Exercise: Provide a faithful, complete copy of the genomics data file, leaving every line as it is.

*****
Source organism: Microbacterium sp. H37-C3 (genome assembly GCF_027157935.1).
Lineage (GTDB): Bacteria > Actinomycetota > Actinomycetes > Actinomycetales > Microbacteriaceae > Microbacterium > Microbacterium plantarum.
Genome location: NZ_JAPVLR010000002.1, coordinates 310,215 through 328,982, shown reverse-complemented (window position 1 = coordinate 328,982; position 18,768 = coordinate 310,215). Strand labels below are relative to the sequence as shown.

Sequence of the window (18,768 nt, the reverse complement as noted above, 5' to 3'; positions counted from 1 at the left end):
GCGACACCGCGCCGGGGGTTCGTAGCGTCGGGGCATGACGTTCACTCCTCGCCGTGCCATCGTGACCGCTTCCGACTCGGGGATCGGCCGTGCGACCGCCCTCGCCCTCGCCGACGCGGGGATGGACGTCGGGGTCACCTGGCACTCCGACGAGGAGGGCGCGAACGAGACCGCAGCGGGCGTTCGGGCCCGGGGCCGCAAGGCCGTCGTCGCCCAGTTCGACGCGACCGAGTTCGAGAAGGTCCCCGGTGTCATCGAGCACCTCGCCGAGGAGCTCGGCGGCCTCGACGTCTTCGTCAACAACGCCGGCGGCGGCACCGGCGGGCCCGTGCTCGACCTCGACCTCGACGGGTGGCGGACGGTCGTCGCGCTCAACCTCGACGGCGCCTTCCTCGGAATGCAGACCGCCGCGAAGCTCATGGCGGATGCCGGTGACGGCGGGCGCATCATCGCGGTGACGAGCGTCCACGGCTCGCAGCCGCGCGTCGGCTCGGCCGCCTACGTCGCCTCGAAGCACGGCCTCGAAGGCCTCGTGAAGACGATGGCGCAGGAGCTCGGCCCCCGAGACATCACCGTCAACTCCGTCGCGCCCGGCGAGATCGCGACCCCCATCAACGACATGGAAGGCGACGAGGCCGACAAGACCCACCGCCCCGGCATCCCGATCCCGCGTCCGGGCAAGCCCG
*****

Source organism: Microbacterium sp. H37-C3 (genome assembly GCF_027157935.1).
Lineage (GTDB): Bacteria > Actinomycetota > Actinomycetes > Actinomycetales > Microbacteriaceae > Microbacterium > Microbacterium plantarum.
Genome location: NZ_JAPVLR010000002.1, coordinates 310,215 through 328,982, shown reverse-complemented (window position 1 = coordinate 328,982; position 18,768 = coordinate 310,215). Strand labels below are relative to the sequence as shown.

Sequence of the window (18,768 nt, the reverse complement as noted above, 5' to 3'; positions counted from 1 at the left end):
GCGACACCGCGCCGGGGGTTCGTAGCGTCGGGGCATGACGTTCACTCCTCGCCGTGCCATCGTGACCGCTTCCGACTCGGGGATCGGCCGTGCGACCGCCCTCGCCCTCGCCGACGCGGGGATGGACGTCGGGGTCACCTGGCACTCCGACGAGGAGGGCGCGAACGAGACCGCAGCGGGCGTTCGGGCCCGGGGCCGCAAGGCCGTCGTCGCCCAGTTCGACGCGACCGAGTTCGAGAAGGTCCCCGGTGTCATCGAGCACCTCGCCGAGGAGCTCGGCGGCCTCGACGTCTTCGTCAACAACGCCGGCGGCGGCACCGGCGGGCCCGTGCTCGACCTCGACCTCGACGGGTGGCGGACGGTCGTCGCGCTCAACCTCGACGGCGCCTTCCTCGGAATGCAGACCGCCGCGAAGCTCATGGCGGATGCCGGTGACGGCGGGCGCATCATCGCGGTGACGAGCGTCCACGGCTCGCAGCCGCGCGTCGGCTCGGCCGCCTACGTCGCCTCGAAGCACGGCCTCGAAGGCCTCGTGAAGACGATGGCGCAGGAGCTCGGCCCCCGAGACATCACCGTCAACTCCGTCGCGCCCGGCGAGATCGCGACCCCCATCAACGACATGGAAGGCGACGAGGCCGACAAGACCCACCGCCCCGGCATCCCGATCCCGCGTCCGGGCAAGCCCG